The first chapter lists civil and political rights. It opens by declaring that all human beings are equal in dignity and rights, but that political rights are confined to Congolese citizens exclusively article It promotes equality and prohibits discrimination in other areas articles 12, 13, 14 and Article 16 proclaims that the human person is sacred and that the state must respect and protect it. Of particular interest in view of the endemic sexual violence in eastern Congo, article 15 states that public authorities must ensure the elimination of sexual violence used as weapon for the destabilization or the dislocation of the family.
Article 15 is reinforced by article 14, which is an innovation in the DRC as it formalizes the right to equality between women and men. The Constitution protects fundamental freedoms, including opinion, conscience and religion article 22 ; expression article 23 ; information, press and communication article 24 ; privacy articles 29 and 31 ; movement article 30 ; assembly, demonstration and petition articles 25, 26 and 27, respectively ; asylum article 33 and the protection of foreign nationals and their property The second chapter lists economic, social and cultural rights.
It opens by proclaiming that private property is sacred article It continues by laying down the right to work article 36 and freedom of association article 37 , the right to form trade unions article 38 and the right to strike article The second chapter also protects rights relating to the family. It recognizes that the family, the basic cell of the human community, is organized so as to ensure its unity, stability and protection. It declares that everybody has the right to marry, to choose a person of the opposite sex as spouse and to raise a family article It protects the rights of the child articles 41 and 42 , the elderly and the disabled article Other important socio-economic rights in the Constitution include the right to health and to food security article 47 ; the right to housing, water and electricity article 48 ; and the right to culture and to intellectual, artistic, scientific and technological creation article The bill of rights provides for the right to free education articles 43, 44 and In August , the government announced that it would give free access to primary education gradually.
It protects the rights and legitimate interests of Congolese citizens and confers on foreign nationals legally on Congolese soil the same rights and freedoms as Congolese citizens, except for political rights article The state ensures the harmonious and peaceful coexistence of ethnic groups in the DRC article It protects the rights of Congolese citizens to peace and security article 52 , to a clean environment articles 53 and 54 , to the enjoyment of their national resources articles 58, 56 and 57 and to the common patrimony of humankind article The fourth chapter of Title II imposes individual duties on citizens.
It imposes the duty on citizens to know and respect the Constitution and legislation article 62 , to defend the country and its territorial integrity, and to defeat any individual or group of individuals who takes power by force or who exercises it in violation of the Constitution article Administrative law is the branch of public law that defines and regulates public administration.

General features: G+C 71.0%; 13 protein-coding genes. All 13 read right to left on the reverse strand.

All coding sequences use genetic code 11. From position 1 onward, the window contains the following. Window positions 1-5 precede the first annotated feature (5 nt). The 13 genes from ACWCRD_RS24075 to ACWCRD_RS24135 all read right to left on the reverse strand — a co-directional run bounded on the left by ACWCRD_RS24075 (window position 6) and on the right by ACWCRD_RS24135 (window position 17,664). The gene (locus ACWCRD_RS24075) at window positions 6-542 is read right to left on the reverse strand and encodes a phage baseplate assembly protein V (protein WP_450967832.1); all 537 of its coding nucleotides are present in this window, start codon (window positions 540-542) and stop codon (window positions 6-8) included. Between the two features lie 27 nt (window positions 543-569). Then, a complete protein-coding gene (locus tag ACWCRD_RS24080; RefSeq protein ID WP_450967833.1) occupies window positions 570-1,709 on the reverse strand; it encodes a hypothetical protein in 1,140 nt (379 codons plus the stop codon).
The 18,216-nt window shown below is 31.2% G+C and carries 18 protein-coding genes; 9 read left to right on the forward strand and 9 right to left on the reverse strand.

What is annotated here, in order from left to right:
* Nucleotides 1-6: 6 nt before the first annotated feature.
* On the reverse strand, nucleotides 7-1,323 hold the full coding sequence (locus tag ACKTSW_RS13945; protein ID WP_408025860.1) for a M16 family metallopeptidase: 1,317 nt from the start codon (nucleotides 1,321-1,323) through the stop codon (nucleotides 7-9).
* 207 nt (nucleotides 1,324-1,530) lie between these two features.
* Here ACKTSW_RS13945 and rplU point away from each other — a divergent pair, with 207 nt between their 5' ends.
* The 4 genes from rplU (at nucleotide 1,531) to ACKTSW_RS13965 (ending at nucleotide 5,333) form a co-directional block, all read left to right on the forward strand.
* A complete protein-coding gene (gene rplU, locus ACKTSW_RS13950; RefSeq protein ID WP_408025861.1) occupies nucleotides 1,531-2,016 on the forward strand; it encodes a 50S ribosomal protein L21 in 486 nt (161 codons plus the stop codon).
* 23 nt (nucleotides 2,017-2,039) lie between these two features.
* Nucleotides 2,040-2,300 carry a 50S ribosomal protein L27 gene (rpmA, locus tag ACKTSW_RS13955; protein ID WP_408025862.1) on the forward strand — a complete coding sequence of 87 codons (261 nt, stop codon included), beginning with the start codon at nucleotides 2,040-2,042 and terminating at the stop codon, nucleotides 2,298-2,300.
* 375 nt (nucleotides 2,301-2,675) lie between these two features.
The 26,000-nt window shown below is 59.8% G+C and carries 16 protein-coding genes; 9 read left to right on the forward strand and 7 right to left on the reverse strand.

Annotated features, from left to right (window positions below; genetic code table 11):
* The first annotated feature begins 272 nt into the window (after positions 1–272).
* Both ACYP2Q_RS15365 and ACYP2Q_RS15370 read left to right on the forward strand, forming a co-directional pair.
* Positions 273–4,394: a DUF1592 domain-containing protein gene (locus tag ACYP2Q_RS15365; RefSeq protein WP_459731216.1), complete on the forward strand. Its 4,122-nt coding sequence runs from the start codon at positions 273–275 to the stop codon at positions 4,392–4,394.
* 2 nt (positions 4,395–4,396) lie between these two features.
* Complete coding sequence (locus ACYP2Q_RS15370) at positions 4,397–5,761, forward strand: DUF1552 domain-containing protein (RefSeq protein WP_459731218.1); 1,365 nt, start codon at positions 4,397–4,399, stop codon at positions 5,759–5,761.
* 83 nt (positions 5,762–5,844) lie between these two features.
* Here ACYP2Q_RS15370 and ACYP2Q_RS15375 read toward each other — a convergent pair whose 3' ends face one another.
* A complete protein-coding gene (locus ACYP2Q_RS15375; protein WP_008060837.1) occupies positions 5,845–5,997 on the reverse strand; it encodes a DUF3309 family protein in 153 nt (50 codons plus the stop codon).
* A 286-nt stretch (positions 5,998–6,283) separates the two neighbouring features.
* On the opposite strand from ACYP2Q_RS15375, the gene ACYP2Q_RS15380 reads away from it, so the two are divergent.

It is the corpus of norms governing the organization, functioning, interrelations and control of public authorities excluding political and judicial authorities. It is also the set of norms regulating the relationships between the administrative authorities and private individuals. Article of the Constitution defines the administration as comprising the civil service as well as all affiliated organs and services.
Administrative law thus applies to, among other areas, the management and delivery of public services, government contracts law on government contracts and the status and conduct of civil servants law on the conduct of civil servants. The Constitution also provides that the Congolese public administration is apolitical, neutral, and impartial.
The Parliament obliged in organic law on the organization, function of national, provincial and decentralized entities. However, it is not always easy to distinguish between constitutional law and administrative law. The principal beneficiary of public service and the provisions of administrative law is the Congolese citizen. The Constitution lays down that Congolese citizenship is either by origin or by acquisition individuelle naturalization article It mandates the Parliament to pass an organic law on the conditions of recognition, loss and revival of Congolese citizenship.
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The DRC has about languages and dialects. French is the official language of the DRC: It is used in official correspondence by administrative bodies and officials. The Court of Appeals and the Supreme Court have formulated these principles despite the absence of legislation elaborating on them. The Constitution elevates political neutrality and impartiality into fundamental principles of administrative law. The Preamble of the Constitution considers that injustice with all its corollaries — impunity, nepotism, regionalism, tribalism, clan-based politics and patronage — are the causes of the general loss of values and the ruin of the country.
The DRC still grapples with high levels of corruption, though Transparency International has noted a modest improvement in the area of government accountability. In , Transparency International pointed to the extractive industries and he infrastructure construction in the DRC as severely affected by corrupt practices.